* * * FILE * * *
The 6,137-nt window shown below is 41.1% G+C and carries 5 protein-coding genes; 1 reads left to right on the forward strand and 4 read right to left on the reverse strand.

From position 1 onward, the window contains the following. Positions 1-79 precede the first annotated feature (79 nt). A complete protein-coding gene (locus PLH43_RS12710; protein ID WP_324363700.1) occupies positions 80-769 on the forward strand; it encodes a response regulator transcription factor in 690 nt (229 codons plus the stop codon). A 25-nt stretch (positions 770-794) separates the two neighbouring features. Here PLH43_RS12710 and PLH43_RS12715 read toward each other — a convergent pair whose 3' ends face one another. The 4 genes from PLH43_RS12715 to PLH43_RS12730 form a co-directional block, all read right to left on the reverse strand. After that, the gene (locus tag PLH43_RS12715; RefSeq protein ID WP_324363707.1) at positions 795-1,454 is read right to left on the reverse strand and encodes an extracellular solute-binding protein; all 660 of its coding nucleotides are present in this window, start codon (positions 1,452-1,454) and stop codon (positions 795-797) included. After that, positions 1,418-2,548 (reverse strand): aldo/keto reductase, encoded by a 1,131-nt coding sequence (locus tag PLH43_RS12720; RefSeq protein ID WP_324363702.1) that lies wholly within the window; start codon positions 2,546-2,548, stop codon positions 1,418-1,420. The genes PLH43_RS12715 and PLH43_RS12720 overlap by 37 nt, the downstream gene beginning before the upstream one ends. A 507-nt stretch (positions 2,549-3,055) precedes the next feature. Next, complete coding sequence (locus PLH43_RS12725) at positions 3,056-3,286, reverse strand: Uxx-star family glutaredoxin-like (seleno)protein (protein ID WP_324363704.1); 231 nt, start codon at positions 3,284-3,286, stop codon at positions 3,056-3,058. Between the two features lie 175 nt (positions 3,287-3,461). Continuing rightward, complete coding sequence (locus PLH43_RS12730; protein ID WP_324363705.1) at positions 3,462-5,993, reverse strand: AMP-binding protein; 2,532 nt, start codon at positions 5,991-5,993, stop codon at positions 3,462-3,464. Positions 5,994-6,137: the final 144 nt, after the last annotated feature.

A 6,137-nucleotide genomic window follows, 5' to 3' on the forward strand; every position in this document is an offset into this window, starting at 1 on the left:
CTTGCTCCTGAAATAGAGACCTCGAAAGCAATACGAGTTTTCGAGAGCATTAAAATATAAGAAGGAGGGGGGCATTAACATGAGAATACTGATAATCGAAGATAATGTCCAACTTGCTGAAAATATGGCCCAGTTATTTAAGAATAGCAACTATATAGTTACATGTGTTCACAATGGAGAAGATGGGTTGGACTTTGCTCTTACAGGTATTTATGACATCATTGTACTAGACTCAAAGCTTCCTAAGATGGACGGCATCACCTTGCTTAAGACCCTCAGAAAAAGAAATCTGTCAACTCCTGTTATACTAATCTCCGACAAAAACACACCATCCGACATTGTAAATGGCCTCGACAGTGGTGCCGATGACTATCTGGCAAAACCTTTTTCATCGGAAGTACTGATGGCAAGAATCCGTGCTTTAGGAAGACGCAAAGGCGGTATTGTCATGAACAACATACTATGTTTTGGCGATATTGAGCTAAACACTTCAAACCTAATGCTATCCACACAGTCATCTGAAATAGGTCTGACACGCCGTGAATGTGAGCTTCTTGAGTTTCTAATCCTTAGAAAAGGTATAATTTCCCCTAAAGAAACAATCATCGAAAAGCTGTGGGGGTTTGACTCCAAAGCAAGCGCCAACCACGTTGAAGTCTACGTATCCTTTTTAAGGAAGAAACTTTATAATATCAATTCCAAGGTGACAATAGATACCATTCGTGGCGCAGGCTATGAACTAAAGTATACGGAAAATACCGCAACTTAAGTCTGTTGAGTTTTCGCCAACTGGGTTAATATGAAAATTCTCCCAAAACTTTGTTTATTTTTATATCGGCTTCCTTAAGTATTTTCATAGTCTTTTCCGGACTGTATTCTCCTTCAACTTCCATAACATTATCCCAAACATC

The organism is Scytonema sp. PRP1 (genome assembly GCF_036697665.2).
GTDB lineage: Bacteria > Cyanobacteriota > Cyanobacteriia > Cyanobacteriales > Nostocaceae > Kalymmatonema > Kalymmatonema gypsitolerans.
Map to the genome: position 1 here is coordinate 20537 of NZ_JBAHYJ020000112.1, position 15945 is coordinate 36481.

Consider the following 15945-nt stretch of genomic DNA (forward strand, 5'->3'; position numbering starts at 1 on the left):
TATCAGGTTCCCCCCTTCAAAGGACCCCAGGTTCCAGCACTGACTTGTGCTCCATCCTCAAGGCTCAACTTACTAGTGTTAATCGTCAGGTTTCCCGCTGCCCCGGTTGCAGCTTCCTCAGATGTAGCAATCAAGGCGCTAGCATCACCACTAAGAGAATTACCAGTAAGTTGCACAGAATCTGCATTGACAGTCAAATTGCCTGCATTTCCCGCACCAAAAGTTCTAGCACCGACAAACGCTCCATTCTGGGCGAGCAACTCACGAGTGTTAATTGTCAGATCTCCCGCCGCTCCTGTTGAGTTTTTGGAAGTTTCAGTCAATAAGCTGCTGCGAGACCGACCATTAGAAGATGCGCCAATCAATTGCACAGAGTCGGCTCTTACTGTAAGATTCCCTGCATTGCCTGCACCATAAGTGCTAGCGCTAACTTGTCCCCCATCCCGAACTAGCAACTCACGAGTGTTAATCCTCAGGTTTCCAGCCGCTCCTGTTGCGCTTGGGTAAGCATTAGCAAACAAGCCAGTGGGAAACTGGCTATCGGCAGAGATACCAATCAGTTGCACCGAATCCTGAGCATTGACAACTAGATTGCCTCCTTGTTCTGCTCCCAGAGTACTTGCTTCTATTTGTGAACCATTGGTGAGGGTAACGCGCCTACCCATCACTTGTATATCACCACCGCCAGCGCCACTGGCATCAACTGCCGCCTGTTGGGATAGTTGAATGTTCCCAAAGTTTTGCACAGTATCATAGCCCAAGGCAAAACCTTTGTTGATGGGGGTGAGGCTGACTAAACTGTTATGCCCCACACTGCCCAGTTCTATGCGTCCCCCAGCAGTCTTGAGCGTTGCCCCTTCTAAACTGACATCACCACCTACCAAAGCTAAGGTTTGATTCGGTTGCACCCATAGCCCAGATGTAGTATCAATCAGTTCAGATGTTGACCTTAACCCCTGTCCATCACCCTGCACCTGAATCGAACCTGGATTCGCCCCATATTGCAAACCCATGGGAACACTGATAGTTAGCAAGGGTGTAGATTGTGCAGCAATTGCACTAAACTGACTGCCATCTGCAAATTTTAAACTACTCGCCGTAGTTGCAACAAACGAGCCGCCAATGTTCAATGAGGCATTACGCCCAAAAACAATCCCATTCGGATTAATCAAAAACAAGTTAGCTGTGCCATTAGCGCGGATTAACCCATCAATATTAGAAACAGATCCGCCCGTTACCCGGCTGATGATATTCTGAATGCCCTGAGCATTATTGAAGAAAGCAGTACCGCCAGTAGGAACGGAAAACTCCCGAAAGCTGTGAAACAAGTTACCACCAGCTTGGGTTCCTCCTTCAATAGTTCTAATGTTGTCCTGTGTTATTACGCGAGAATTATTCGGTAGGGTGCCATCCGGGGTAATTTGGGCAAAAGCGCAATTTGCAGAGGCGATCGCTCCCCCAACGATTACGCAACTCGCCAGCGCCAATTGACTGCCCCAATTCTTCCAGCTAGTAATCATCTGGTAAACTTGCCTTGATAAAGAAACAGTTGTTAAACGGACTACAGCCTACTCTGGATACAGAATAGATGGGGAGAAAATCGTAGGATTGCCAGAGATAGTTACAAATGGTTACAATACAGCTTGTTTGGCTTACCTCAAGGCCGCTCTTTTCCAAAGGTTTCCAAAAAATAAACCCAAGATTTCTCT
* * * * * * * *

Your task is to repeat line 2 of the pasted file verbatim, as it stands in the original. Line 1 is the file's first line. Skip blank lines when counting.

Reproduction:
From position 1 onward, the window contains the following. Positions 1-79 precede the first annotated feature (79 nt). A complete protein-coding gene (locus PLH43_RS12710; protein ID WP_324363700.1) occupies positions 80-769 on the forward strand; it encodes a response regulator transcription factor in 690 nt (229 codons plus the stop codon). A 25-nt stretch (positions 770-794) separates the two neighbouring features. Here PLH43_RS12710 and PLH43_RS12715 read toward each other — a convergent pair whose 3' ends face one another. The 4 genes from PLH43_RS12715 to PLH43_RS12730 form a co-directional block, all read right to left on the reverse strand. After that, the gene (locus tag PLH43_RS12715; RefSeq protein ID WP_324363707.1) at positions 795-1,454 is read right to left on the reverse strand and encodes an extracellular solute-binding protein; all 660 of its coding nucleotides are present in this window, start codon (positions 1,452-1,454) and stop codon (positions 795-797) included. After that, positions 1,418-2,548 (reverse strand): aldo/keto reductase, encoded by a 1,131-nt coding sequence (locus tag PLH43_RS12720; RefSeq protein ID WP_324363702.1) that lies wholly within the window; start codon positions 2,546-2,548, stop codon positions 1,418-1,420. The genes PLH43_RS12715 and PLH43_RS12720 overlap by 37 nt, the downstream gene beginning before the upstream one ends. A 507-nt stretch (positions 2,549-3,055) precedes the next feature. Next, complete coding sequence (locus PLH43_RS12725) at positions 3,056-3,286, reverse strand: Uxx-star family glutaredoxin-like (seleno)protein (protein ID WP_324363704.1); 231 nt, start codon at positions 3,284-3,286, stop codon at positions 3,056-3,058. Between the two features lie 175 nt (positions 3,287-3,461). Continuing rightward, complete coding sequence (locus PLH43_RS12730; protein ID WP_324363705.1) at positions 3,462-5,993, reverse strand: AMP-binding protein; 2,532 nt, start codon at positions 5,991-5,993, stop codon at positions 3,462-3,464. Positions 5,994-6,137: the final 144 nt, after the last annotated feature.